Judicious chronicles of individual islands (Haiti, Cuba) emerge from a larger, bleak picture of an “invented paradise.”



How 500 years of European rule in the Caribbean helped determine the patterns of “human malfeasance” repeated globally to the present day.

In an ambitious work bringing together fragmented histories of more than 20 different islands across an area of 3,000 miles, journalist Gibson, a scholar of the Spanish Caribbean trained at Cambridge University, finds in the unifying theme of a colonial heritage the sobering legacy of exploitation, greed and inequality. A drive for “grain, gold and God” seized the first Portuguese explorers, while Christopher Columbus, infused in the work of Marco Polo, was so certain that he could navigate a passage to the East that when he landed at “San Salvador,” he was sure he had struck Polo’s Cipango—Japan. Yet this was not a land of Oriental splendor but rather islands occupied by humble indigenous peoples; nonetheless, “desire would triumph over reason,” which became a recurrent theme for hundreds of years. Sugar production—rendered profitable by the Portuguese and Genoese on the Atlantic islands of Madeira and the Canaries—was quickly established in these new colonies of the West Indies, along with tobacco, salt, coffee, cacao and, later, cotton. The distinctive and organized indigenous people were enslaved, killed by new diseases or converted, and new plants and animals were introduced, including farm animals, grapes and wheat (in addition to all manner of insects and microbes). A globalized factory system was thus put into place on Hispaniola, Cuba, Barbados and elsewhere, and the use of indentured servants was discarded in favor of African slaves. The hunger for luxury goods created a “growing global commodity chain” that would define the region, spurring world warfare and revolution once inequality between the haves and have-nots grew unsustainable. Bolstered by her travel experiences in St. Martin, Trinidad, Guyana and other places, Gibson delivers a useful, manageable history of the region.

Judicious chronicles of individual islands (Haiti, Cuba) emerge from a larger, bleak picture of an “invented paradise.”

Pub Date: Nov. 4, 2014

ISBN: 978-0-8021-2614-6

Page Count: 448

Publisher: Atlantic Monthly

Review Posted Online: Sept. 9, 2014

Kirkus Reviews Issue: Oct. 1, 2014

Did you like this book?

No Comments Yet

The author's youthfulness helps to assure the inevitable comparison with the Anne Frank diary although over and above the...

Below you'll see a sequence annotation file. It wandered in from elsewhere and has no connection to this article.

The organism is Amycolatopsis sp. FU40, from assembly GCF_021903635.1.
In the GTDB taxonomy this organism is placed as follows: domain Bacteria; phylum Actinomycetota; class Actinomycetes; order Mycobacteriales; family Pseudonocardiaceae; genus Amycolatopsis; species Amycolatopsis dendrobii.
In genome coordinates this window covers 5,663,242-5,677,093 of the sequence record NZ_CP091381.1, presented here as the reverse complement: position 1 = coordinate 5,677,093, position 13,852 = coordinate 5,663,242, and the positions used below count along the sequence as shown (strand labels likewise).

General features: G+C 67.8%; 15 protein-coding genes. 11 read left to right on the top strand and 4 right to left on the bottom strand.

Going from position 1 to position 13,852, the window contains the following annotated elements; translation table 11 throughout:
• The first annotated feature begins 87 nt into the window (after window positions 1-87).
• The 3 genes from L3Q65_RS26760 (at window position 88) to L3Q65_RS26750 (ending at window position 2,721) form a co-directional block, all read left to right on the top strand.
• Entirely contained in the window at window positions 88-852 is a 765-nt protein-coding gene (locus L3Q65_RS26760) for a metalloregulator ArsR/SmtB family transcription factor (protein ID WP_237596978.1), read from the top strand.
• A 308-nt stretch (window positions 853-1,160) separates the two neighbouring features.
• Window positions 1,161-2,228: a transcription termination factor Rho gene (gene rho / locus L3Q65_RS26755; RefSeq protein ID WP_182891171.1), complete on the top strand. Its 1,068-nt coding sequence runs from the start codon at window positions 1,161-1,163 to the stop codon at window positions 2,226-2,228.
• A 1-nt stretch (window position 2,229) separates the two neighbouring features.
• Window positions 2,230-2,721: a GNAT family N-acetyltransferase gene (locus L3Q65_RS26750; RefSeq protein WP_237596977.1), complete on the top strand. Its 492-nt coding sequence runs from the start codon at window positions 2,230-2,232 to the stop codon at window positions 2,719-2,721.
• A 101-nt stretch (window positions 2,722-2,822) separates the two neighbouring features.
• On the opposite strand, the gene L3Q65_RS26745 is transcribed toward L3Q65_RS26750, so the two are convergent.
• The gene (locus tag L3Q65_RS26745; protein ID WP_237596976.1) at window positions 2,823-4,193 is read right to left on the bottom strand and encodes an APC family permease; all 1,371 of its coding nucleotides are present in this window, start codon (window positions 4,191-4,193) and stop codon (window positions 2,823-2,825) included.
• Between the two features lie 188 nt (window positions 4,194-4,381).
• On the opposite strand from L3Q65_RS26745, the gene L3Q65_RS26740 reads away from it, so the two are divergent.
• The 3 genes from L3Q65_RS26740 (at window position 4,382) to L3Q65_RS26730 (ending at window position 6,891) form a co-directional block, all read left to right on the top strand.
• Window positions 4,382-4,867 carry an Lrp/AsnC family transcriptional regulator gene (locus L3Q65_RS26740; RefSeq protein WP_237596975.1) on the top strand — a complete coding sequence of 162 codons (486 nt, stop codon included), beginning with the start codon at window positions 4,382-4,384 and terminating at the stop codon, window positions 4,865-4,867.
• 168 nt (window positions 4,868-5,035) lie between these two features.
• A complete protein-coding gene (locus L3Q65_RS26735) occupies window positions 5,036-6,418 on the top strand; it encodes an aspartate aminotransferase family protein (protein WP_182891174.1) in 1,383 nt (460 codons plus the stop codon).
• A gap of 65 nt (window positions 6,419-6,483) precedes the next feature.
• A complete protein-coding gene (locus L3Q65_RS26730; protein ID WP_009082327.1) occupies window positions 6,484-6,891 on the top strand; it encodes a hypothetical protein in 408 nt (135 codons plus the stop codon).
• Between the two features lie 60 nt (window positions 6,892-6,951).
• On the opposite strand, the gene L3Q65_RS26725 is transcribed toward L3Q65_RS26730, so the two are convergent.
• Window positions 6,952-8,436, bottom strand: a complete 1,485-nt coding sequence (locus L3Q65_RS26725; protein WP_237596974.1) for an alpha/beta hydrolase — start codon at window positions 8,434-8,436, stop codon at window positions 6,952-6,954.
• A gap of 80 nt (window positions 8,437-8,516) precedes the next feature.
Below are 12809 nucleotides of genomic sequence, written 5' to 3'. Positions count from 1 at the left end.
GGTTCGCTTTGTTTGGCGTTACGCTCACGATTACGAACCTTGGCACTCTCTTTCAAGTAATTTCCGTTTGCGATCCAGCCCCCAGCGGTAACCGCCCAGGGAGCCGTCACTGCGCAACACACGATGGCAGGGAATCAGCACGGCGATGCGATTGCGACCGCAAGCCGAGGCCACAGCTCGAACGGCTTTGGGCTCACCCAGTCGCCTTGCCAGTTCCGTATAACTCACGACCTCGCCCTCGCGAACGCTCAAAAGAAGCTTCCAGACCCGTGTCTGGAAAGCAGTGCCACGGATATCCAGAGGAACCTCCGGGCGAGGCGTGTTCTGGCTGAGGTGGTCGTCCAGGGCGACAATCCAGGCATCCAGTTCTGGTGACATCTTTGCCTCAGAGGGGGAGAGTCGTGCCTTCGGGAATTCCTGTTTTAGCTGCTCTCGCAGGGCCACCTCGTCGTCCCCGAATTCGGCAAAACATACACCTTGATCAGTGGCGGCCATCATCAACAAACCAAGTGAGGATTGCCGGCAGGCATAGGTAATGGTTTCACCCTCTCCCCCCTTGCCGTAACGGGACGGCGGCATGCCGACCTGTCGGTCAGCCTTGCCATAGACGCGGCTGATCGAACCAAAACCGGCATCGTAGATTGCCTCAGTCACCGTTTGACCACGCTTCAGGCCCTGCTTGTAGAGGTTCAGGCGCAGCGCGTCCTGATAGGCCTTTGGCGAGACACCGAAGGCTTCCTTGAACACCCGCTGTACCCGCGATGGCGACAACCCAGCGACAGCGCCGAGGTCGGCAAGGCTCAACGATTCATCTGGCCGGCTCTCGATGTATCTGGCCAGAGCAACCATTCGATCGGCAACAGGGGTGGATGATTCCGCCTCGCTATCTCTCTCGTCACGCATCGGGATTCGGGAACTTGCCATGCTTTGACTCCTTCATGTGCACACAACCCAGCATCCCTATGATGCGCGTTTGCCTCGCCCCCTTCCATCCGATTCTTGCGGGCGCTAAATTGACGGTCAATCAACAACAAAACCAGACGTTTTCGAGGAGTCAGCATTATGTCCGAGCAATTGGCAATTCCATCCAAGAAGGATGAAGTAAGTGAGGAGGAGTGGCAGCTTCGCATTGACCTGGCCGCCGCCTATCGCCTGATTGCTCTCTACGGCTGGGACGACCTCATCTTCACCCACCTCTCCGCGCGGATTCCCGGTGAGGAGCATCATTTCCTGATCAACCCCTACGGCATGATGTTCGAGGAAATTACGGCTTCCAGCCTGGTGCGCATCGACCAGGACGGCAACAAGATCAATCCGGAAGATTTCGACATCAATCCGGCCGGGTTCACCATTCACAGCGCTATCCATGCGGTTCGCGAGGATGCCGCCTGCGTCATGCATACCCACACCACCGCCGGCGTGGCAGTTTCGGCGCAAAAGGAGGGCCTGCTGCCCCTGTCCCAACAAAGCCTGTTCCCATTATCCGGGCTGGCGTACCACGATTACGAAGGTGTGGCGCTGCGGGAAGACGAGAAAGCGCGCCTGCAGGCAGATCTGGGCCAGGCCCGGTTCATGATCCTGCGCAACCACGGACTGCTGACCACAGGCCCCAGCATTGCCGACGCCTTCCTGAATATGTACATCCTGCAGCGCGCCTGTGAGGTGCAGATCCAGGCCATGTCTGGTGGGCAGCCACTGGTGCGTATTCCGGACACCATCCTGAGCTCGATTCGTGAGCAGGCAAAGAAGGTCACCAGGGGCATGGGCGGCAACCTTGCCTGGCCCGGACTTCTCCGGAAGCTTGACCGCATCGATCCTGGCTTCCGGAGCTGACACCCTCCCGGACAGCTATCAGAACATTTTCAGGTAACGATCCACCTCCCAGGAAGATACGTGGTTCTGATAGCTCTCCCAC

Elie Wiesel spent his early years in a small Transylvanian town as one of four children. 

He was the only one of the family to survive what Francois Maurois, in his introduction, calls the "human holocaust" of the persecution of the Jews, which began with the restrictions, the singularization of the yellow star, the enclosure within the ghetto, and went on to the mass deportations to the ovens of Auschwitz and Buchenwald. There are unforgettable and horrifying scenes here in this spare and sombre memoir of this experience of the hanging of a child, of his first farewell with his father who leaves him an inheritance of a knife and a spoon, and of his last goodbye at Buchenwald his father's corpse is already cold let alone the long months of survival under unconscionable conditions. 

The author's youthfulness helps to assure the inevitable comparison with the Anne Frank diary although over and above the sphere of suffering shared, and in this case extended to the death march itself, there is no spiritual or emotional legacy here to offset any reader reluctance.

Pub Date: Jan. 16, 2006

ISBN: 0374500010

Page Count: 120

Publisher: Hill & Wang

Review Posted Online: Oct. 7, 2011

Kirkus Reviews Issue: Jan. 15, 2006

Did you like this book?


For Howard Zinn, long-time civil rights and anti-war activist, history and ideology have a lot in common. Since he thinks that everything is in someone's interest, the historian—Zinn posits—has to figure out whose interests he or she is defining/defending/reconstructing (hence one of his previous books, The Politics of History). Zinn has no doubts about where he stands in this "people's history": "it is a history disrespectful of governments and respectful of people's movements of resistance." So what we get here, instead of the usual survey of wars, presidents, and institutions, is a survey of the usual rebellions, strikes, and protest movements. Zinn starts out by depicting the arrival of Columbus in North America from the standpoint of the Indians (which amounts to their standpoint as constructed from the observations of the Europeans); and, after easily establishing the cultural disharmony that ensued, he goes on to the importation of slaves into the colonies. Add the laborers and indentured servants that followed, plus women and later immigrants, and you have Zinn's amorphous constituency. To hear Zinn tell it, all anyone did in America at any time was to oppress or be oppressed; and so he obscures as much as his hated mainstream historical foes do—only in Zinn's case there is that absurd presumption that virtually everything that came to pass was the work of ruling-class planning: this amounts to one great indictment for conspiracy. Despite surface similarities, this is not a social history, since we get no sense of the fabric of life. Instead of negating the one-sided histories he detests, Zinn has merely reversed the image; the distortion remains.

Pub Date: Jan. 1, 1979

ISBN: 0061965588

Page Count: 772

Publisher: Harper & Row

Review Posted Online: May 26, 2012

Kirkus Reviews Issue: Jan. 1, 1979

Did you like this book?